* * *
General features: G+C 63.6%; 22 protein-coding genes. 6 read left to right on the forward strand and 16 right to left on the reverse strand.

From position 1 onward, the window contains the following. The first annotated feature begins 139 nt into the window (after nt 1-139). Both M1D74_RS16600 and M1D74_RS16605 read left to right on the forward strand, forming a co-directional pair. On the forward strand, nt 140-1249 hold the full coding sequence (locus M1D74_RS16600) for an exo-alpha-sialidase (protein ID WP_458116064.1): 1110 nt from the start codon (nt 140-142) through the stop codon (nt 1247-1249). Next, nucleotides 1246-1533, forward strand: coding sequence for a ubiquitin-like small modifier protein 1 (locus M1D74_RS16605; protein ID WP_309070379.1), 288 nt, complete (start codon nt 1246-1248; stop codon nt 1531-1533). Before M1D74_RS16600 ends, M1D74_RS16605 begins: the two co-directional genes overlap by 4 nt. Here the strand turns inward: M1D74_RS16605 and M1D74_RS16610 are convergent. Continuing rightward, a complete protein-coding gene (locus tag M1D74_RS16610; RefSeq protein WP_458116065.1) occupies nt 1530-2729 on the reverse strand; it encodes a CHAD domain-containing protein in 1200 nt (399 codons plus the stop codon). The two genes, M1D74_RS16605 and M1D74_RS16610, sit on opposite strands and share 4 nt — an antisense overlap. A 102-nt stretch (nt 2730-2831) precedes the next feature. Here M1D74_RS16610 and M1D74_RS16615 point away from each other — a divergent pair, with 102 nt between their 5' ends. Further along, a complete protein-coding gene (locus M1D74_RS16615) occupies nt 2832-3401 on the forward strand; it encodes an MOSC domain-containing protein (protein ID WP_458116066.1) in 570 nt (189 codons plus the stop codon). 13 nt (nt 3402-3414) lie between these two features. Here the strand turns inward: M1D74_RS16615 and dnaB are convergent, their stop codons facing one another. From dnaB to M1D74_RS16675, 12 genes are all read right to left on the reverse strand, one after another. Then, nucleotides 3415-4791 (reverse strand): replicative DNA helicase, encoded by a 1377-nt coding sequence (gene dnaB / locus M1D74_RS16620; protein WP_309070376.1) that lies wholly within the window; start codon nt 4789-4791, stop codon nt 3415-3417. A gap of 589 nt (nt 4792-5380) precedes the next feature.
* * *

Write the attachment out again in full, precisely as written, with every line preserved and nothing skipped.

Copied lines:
General features: G+C 63.6%; 22 protein-coding genes. 6 read left to right on the forward strand and 16 right to left on the reverse strand.

From position 1 onward, the window contains the following. The first annotated feature begins 139 nt into the window (after nt 1-139). Both M1D74_RS16600 and M1D74_RS16605 read left to right on the forward strand, forming a co-directional pair. On the forward strand, nt 140-1249 hold the full coding sequence (locus M1D74_RS16600) for an exo-alpha-sialidase (protein ID WP_458116064.1): 1110 nt from the start codon (nt 140-142) through the stop codon (nt 1247-1249). Next, nucleotides 1246-1533, forward strand: coding sequence for a ubiquitin-like small modifier protein 1 (locus M1D74_RS16605; protein ID WP_309070379.1), 288 nt, complete (start codon nt 1246-1248; stop codon nt 1531-1533). Before M1D74_RS16600 ends, M1D74_RS16605 begins: the two co-directional genes overlap by 4 nt. Here the strand turns inward: M1D74_RS16605 and M1D74_RS16610 are convergent. Continuing rightward, a complete protein-coding gene (locus tag M1D74_RS16610; RefSeq protein WP_458116065.1) occupies nt 1530-2729 on the reverse strand; it encodes a CHAD domain-containing protein in 1200 nt (399 codons plus the stop codon). The two genes, M1D74_RS16605 and M1D74_RS16610, sit on opposite strands and share 4 nt — an antisense overlap. A 102-nt stretch (nt 2730-2831) precedes the next feature. Here M1D74_RS16610 and M1D74_RS16615 point away from each other — a divergent pair, with 102 nt between their 5' ends. Further along, a complete protein-coding gene (locus M1D74_RS16615) occupies nt 2832-3401 on the forward strand; it encodes an MOSC domain-containing protein (protein ID WP_458116066.1) in 570 nt (189 codons plus the stop codon). 13 nt (nt 3402-3414) lie between these two features. Here the strand turns inward: M1D74_RS16615 and dnaB are convergent, their stop codons facing one another. From dnaB to M1D74_RS16675, 12 genes are all read right to left on the reverse strand, one after another. Then, nucleotides 3415-4791 (reverse strand): replicative DNA helicase, encoded by a 1377-nt coding sequence (gene dnaB / locus M1D74_RS16620; protein WP_309070376.1) that lies wholly within the window; start codon nt 4789-4791, stop codon nt 3415-3417. A gap of 589 nt (nt 4792-5380) precedes the next feature.